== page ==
terminations -quont, -quontur; -vont, -vontur; -uont, -uontur, for the same
period; as, relinquont, loquontur; vīvont, metuont.

The older spelling, while generally followed in editions of Plautus and
Terence, has not yet been adopted in our prose texts.

       *       *       *       *       *


       *       *       *       *       *


       *       *       *       *       *

10. The Parts of Speech in Latin are the same as in English, viz. Nouns,
Adjectives, Pronouns, Verbs, Adverbs, Prepositions, Conjunctions, and
Interjections; but the Latin has no article.

11. Of these eight parts of speech the first four are capable of
Inflection, i.e. of undergoing change of form to express modifications of
meaning. In case of Nouns, Adjectives, and Pronouns, this process is called
Declension; in case of verbs, Conjugation.

       *       *       *       *       *

CHAPTER I.--_Declension._


12. A Noun is the name of a _person_, _place_, _thing_, or _quality_; as,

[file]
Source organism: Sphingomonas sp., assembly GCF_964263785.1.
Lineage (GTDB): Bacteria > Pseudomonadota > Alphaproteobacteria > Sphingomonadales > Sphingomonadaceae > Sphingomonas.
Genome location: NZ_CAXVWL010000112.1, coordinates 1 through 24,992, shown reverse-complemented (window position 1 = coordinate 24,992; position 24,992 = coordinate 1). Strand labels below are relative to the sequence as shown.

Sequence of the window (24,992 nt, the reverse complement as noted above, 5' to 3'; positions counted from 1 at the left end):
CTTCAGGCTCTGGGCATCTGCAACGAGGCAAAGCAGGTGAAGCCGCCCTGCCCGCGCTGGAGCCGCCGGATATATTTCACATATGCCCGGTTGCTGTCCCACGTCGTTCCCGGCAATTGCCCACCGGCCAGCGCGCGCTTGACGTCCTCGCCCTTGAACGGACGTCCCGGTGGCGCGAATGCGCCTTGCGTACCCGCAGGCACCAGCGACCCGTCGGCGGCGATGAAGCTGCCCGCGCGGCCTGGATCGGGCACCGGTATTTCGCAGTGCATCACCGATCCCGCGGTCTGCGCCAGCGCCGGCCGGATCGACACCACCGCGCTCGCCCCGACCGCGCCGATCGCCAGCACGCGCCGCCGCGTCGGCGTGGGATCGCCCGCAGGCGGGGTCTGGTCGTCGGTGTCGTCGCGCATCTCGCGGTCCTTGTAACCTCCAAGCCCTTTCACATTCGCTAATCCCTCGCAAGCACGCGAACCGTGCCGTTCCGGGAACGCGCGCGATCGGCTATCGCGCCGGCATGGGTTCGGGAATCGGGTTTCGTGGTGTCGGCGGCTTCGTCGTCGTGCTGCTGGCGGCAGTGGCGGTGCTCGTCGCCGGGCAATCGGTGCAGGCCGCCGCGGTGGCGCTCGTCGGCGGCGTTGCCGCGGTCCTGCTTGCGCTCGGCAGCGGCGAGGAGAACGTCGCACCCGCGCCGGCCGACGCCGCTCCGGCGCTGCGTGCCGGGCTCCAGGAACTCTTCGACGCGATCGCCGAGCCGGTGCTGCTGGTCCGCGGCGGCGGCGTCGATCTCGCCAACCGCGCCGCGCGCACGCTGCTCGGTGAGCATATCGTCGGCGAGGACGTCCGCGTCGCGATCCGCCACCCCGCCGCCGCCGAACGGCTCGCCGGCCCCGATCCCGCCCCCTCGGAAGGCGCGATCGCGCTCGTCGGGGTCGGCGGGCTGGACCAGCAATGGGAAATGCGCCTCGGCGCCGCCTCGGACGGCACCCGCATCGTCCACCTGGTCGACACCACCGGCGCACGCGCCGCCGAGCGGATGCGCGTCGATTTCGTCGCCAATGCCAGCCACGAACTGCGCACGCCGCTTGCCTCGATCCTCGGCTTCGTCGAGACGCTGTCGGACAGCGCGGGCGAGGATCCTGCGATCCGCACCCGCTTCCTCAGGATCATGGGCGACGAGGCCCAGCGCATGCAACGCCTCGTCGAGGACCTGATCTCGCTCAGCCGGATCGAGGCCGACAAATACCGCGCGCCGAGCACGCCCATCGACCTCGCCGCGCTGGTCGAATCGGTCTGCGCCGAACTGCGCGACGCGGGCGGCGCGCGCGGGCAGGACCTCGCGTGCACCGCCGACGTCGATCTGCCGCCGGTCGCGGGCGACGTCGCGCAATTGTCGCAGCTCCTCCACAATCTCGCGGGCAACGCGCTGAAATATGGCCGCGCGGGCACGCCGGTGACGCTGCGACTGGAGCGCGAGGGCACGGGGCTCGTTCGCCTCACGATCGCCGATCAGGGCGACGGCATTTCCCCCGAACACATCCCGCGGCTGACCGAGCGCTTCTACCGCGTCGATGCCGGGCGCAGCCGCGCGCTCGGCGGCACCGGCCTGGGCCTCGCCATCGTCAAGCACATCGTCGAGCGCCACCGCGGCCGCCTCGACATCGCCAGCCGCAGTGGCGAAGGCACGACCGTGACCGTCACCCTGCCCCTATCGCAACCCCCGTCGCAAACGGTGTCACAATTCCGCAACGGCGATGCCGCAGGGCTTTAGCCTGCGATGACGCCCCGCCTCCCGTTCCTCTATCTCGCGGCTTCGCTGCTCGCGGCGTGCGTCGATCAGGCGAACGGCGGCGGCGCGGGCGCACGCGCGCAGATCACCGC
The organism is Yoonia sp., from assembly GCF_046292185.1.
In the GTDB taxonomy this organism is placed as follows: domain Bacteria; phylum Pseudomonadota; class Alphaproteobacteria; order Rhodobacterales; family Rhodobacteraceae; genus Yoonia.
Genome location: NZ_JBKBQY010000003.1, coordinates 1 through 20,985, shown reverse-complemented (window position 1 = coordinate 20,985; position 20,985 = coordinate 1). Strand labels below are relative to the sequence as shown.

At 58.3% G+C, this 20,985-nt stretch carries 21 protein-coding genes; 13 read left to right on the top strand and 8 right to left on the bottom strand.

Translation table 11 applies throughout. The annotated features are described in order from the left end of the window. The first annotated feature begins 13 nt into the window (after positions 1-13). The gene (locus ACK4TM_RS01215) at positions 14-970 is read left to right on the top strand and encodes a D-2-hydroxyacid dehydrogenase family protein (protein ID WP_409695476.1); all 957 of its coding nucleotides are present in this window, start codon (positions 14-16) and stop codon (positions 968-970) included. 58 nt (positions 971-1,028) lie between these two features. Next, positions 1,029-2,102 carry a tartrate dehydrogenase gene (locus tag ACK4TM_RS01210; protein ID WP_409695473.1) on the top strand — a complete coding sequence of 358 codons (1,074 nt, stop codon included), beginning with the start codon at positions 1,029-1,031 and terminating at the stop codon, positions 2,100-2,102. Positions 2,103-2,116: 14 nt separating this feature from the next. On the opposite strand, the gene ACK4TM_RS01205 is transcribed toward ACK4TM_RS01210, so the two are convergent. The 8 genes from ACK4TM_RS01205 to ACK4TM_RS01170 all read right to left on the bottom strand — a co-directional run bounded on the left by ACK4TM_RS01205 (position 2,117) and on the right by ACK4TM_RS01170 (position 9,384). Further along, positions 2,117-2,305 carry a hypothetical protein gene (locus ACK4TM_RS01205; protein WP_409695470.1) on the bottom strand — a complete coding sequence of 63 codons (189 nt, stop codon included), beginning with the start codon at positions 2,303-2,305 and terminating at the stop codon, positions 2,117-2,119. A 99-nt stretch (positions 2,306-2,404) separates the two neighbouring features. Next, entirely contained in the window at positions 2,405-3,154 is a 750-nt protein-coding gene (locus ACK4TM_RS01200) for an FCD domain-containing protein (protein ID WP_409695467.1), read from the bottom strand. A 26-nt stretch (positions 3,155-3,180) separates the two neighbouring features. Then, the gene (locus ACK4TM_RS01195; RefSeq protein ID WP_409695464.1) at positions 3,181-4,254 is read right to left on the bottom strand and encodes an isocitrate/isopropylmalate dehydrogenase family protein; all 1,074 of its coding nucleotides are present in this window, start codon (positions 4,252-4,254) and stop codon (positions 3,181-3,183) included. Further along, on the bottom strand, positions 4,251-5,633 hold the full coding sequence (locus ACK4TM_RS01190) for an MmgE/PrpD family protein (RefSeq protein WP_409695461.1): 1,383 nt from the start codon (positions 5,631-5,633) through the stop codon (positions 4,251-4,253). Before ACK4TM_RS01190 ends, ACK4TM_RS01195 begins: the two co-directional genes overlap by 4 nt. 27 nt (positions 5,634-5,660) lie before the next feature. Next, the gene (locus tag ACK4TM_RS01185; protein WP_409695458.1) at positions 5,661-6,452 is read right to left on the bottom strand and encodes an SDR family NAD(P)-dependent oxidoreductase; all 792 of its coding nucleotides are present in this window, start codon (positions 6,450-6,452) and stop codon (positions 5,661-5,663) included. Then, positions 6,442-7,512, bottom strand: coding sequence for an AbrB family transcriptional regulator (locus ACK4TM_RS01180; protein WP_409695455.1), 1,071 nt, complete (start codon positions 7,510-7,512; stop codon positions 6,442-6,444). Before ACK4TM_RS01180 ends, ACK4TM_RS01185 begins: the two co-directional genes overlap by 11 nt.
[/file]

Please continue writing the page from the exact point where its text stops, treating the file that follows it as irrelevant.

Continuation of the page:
Caesar, _Caesar_; Rōma, _Rome_; penna, _feather_; virtūs, _courage_.

1. Nouns are either Proper or Common. Proper nouns are permanent names of
persons or places; as, Caesar, Rōma. Other nouns are Common: as, penna,

2. Nouns are also distinguished as Concrete or Abstract.

  a) Concrete nouns are those which designate individual objects; as, mōns,
  _mountain_; pēs, _foot_; diēs, _day_; mēns, _mind_.

  Under concrete nouns are included, also, collective nouns; as, legiō,
  _legion_; comitātus, _retinue_.

  b) Abstract nouns designate qualities; as, cōnstantia, _steadfastness_;
  paupertās, _poverty_.


13. There are three Genders,--Masculine, Feminine, and Neuter. Gender in
Latin is either natural or grammatical.

Natural Gender.

14. The gender of nouns is natural when it is based upon sex. Natural
gender is confined entirely to names of persons; and these are--

1. Masculine, if they denote males; as,--

  nauta, _sailor_; agricola, _farmer_.

2. Feminine, if they denote females; as,--